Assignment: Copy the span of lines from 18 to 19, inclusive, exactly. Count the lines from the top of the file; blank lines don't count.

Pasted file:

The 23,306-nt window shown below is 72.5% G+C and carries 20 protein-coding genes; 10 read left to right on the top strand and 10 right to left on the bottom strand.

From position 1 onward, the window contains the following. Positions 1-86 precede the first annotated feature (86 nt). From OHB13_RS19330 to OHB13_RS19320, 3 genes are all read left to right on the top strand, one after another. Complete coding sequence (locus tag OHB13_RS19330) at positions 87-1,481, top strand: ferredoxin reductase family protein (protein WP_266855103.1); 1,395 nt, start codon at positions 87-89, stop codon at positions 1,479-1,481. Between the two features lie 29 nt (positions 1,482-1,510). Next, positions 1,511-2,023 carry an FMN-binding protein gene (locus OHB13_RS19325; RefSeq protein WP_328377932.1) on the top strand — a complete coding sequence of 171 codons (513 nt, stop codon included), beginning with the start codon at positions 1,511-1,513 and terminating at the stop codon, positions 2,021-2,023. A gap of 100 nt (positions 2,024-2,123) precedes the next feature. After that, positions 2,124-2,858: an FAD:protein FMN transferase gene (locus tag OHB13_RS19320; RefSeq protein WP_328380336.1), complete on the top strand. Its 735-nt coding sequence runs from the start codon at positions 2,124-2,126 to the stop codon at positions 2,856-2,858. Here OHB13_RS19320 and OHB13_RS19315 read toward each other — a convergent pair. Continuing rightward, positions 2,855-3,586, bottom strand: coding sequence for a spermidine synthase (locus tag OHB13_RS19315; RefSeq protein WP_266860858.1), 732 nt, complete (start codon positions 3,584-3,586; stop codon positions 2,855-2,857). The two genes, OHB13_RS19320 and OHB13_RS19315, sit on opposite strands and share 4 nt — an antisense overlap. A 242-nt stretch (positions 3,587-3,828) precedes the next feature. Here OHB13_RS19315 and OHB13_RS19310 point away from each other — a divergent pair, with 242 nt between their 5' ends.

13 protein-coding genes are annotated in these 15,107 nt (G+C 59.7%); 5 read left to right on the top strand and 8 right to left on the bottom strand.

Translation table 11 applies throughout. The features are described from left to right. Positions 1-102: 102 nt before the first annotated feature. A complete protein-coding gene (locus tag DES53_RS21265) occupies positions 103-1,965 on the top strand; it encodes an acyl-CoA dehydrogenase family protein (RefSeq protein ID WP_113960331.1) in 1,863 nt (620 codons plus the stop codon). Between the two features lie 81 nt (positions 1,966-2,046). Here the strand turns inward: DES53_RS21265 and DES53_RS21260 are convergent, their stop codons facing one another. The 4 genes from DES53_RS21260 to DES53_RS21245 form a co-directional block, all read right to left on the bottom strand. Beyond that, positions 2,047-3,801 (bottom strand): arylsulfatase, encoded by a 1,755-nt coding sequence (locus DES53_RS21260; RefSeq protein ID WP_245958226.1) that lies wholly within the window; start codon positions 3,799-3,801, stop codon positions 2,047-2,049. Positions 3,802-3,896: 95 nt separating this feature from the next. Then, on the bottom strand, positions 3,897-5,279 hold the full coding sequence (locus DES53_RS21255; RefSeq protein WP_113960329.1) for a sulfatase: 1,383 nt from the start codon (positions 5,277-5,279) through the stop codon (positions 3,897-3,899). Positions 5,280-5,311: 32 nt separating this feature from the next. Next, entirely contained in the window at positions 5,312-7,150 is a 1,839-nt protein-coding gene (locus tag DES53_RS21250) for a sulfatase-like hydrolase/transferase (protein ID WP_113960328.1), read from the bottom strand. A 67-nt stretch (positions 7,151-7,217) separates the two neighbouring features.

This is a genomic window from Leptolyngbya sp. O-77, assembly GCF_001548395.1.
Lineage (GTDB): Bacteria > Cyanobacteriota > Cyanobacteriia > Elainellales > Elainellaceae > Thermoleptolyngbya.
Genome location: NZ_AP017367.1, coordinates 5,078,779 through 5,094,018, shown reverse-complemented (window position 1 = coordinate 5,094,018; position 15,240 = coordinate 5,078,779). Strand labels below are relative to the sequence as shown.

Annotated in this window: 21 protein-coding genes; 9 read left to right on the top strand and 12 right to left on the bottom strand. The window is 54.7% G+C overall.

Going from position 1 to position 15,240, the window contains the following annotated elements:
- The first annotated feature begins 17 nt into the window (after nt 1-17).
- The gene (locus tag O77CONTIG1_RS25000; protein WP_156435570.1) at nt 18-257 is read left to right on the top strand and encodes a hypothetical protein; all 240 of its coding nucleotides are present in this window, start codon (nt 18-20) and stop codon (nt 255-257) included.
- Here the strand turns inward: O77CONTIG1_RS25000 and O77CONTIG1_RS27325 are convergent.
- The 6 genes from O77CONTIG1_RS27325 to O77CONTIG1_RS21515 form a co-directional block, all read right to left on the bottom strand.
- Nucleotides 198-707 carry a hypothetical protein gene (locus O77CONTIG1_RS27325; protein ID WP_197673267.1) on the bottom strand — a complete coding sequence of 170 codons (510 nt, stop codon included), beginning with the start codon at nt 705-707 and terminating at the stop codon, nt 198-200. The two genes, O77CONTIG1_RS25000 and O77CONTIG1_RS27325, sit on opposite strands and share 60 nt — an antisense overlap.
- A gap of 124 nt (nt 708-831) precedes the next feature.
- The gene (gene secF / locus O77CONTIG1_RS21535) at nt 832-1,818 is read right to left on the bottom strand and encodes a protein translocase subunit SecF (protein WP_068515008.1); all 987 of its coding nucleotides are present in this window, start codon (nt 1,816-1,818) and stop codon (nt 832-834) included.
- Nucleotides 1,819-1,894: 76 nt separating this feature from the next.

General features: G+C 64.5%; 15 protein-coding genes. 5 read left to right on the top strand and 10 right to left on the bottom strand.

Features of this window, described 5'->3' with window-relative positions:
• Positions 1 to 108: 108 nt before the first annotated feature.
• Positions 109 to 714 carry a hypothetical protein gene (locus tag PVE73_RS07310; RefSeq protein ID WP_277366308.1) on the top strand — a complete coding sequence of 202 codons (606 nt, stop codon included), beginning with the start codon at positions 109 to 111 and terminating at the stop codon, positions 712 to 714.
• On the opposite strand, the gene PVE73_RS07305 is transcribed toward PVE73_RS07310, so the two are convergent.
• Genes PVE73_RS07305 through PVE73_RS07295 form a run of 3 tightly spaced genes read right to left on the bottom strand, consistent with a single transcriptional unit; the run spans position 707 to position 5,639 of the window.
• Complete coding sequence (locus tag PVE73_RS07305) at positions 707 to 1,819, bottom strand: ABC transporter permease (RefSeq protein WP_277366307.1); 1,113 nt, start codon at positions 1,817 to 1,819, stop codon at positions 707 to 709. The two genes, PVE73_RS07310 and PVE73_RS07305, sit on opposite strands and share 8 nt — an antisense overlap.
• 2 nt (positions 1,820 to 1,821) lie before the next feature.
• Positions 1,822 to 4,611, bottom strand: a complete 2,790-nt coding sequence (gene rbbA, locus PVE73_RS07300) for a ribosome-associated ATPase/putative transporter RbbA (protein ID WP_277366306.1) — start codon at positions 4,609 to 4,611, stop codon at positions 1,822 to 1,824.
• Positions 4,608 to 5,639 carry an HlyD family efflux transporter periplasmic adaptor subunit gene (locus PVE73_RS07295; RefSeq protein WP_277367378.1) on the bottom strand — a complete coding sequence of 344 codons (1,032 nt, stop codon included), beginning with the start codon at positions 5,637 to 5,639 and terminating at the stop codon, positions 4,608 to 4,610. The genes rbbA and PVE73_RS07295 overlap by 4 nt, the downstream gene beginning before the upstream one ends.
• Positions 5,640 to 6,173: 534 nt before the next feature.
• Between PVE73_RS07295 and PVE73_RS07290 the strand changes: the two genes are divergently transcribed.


General features: G+C 64.5%; 15 protein-coding genes. 5 read left to right on the top strand and 10 right to left on the bottom strand.

Features of this window, described 5'->3' with window-relative positions: